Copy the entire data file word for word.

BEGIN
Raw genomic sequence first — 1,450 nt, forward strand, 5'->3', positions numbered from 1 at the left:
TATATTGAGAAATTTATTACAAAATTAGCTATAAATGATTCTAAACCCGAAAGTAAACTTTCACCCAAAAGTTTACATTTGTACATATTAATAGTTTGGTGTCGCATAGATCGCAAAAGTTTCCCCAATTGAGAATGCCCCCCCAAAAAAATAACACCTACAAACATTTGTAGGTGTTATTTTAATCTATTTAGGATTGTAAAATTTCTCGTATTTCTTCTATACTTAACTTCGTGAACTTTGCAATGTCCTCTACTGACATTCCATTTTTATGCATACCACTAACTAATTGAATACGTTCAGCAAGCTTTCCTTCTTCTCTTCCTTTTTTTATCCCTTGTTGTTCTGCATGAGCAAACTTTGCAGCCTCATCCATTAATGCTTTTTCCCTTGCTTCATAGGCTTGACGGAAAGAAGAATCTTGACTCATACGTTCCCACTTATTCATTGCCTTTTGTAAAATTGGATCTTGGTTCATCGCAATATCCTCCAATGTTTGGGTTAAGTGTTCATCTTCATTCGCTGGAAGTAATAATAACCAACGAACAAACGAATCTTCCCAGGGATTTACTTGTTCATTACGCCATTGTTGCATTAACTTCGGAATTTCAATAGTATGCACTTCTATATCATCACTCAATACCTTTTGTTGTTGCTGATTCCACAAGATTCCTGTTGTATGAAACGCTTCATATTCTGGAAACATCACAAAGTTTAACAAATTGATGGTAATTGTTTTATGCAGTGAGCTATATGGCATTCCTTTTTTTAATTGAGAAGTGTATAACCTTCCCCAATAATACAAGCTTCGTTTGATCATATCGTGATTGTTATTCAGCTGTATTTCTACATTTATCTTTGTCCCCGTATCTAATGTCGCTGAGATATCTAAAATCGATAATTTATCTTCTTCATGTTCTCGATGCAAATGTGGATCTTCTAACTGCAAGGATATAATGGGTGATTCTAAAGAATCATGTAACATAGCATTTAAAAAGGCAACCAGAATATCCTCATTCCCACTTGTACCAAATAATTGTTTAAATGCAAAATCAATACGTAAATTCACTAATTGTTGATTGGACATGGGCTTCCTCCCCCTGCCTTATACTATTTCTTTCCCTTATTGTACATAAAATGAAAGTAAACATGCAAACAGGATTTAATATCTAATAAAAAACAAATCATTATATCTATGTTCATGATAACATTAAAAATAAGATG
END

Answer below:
Raw genomic sequence first — 1,450 nt, forward strand, 5'->3', positions numbered from 1 at the left:
TATATTGAGAAATTTATTACAAAATTAGCTATAAATGATTCTAAACCCGAAAGTAAACTTTCACCCAAAAGTTTACATTTGTACATATTAATAGTTTGGTGTCGCATAGATCGCAAAAGTTTCCCCAATTGAGAATGCCCCCCCAAAAAAATAACACCTACAAACATTTGTAGGTGTTATTTTAATCTATTTAGGATTGTAAAATTTCTCGTATTTCTTCTATACTTAACTTCGTGAACTTTGCAATGTCCTCTACTGACATTCCATTTTTATGCATACCACTAACTAATTGAATACGTTCAGCAAGCTTTCCTTCTTCTCTTCCTTTTTTTATCCCTTGTTGTTCTGCATGAGCAAACTTTGCAGCCTCATCCATTAATGCTTTTTCCCTTGCTTCATAGGCTTGACGGAAAGAAGAATCTTGACTCATACGTTCCCACTTATTCATTGCCTTTTGTAAAATTGGATCTTGGTTCATCGCAATATCCTCCAATGTTTGGGTTAAGTGTTCATCTTCATTCGCTGGAAGTAATAATAACCAACGAACAAACGAATCTTCCCAGGGATTTACTTGTTCATTACGCCATTGTTGCATTAACTTCGGAATTTCAATAGTATGCACTTCTATATCATCACTCAATACCTTTTGTTGTTGCTGATTCCACAAGATTCCTGTTGTATGAAACGCTTCATATTCTGGAAACATCACAAAGTTTAACAAATTGATGGTAATTGTTTTATGCAGTGAGCTATATGGCATTCCTTTTTTTAATTGAGAAGTGTATAACCTTCCCCAATAATACAAGCTTCGTTTGATCATATCGTGATTGTTATTCAGCTGTATTTCTACATTTATCTTTGTCCCCGTATCTAATGTCGCTGAGATATCTAAAATCGATAATTTATCTTCTTCATGTTCTCGATGCAAATGTGGATCTTCTAACTGCAAGGATATAATGGGTGATTCTAAAGAATCATGTAACATAGCATTTAAAAAGGCAACCAGAATATCCTCATTCCCACTTGTACCAAATAATTGTTTAAATGCAAAATCAATACGTAAATTCACTAATTGTTGATTGGACATGGGCTTCCTCCCCCTGCCTTATACTATTTCTTTCCCTTATTGTACATAAAATGAAAGTAAACATGCAAACAGGATTTAATATCTAATAAAAAACAAATCATTATATCTATGTTCATGATAACATTAAAAATAAGATG